It was said in 1619 that the steward of Sir Henry Compton's manor of Plaitford, when he held the manor courts, sometimes had sport with greyhounds in Melchet Park, with the allowance of the keeper, (fn. 35) that the commons of Plaitford ' bounded from Deadman's Fowrde to Jennys Path and thence to Blackhedge and to Thruxis Stroud,' and that the common of Rexestround and Deershale belonged to the manor of Plaitford. (fn. 36)
A mill existed at Plaitford at the time of the Domesday Survey. (fn. 37) It is mentioned in 1338–9, (fn. 38) but no further reference to a mill has been found, and none exists in the parish at the present day.
A court roll of the manor for 1385–6 and a rent roll of 1528–9 are preserved at the Public Record Office. (fn. 39)
The church of ST. PETER lies in a hollow close to the Wiltshire border. The building has a continuous chancel and nave 59½ ft. long and 16 ft. 2 in. wide, a south vestry, west gallery, north porch and west bell turret of wood.
The walls of the church are probably of early 13th century date and the vestry appears to have been a small chapel, and now contains the only original window in the church, a small lancet with external chamfer and internal rebate. The walls externally are of flint with ironstone quoins and later patching. Internally there is modern plaster.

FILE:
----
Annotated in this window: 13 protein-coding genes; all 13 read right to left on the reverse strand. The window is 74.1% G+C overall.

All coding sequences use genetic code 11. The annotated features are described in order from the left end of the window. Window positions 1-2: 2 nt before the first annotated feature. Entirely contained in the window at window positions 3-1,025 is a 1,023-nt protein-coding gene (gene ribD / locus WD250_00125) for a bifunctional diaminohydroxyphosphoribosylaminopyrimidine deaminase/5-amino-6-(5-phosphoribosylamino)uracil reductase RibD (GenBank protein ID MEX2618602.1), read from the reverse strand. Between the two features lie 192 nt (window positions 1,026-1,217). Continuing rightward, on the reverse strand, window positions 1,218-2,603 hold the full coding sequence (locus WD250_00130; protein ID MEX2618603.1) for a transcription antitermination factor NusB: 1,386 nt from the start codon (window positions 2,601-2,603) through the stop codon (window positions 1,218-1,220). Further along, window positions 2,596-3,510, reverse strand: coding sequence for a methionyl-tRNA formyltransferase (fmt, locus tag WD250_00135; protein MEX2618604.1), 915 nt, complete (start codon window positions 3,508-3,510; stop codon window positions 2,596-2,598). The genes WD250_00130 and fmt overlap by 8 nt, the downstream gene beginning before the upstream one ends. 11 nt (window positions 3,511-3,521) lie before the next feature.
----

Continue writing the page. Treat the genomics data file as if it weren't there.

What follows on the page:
The chancel has three grouped lancets on the east wall. The north wall has two single lancets and one double, the south wall the same number, and the west two lancets and a sexfoil.
The north and south doorways have plain pointed heads with a continuous chamfer; the south doorway is now blocked. The south vestry appears to have opened to the church by an arch, now blocked and plastered, and no detail is visible; it has a modern east window, an original lancet on the south and a blocked window on the west. It contains a plain wood chest. A trefoiled piscina and single roundheaded sedile are plastered. The font is a modern restoration from part of a 13th-century font with four spurs on the angles.
The bell is small and modern.
The plate consists of a plated chalice, paten and flagon.
The earliest register comprises the fragments of another book bound up with a printed edition, and contains mixed entries between 1710 and 1778; the printed section contains baptisms and burials 1781 to 1812. There is a printed marriage and banns book, 1764 to 1810.
Plaitford was a chapelry annexed to the church of West Grimstead (fn. 40) until 1866, when it was declared a rectory (fn. 41) in the gift of the Earl of Ilchester. The advowson seems to have passed with the manor until 1361, when it was sold with the manor of West Grimstead by John de Grimstead to John de Bettesthorn, (fn. 42) who died in 1399, when it passed to his daughter Elizabeth wife of Sir John de Berkley. (fn. 43) Sir John acquired the manor in 1406, and the descent of the advowson from that time is identical with that of the manor. (fn. 44)
There are no endowed charities in this parish.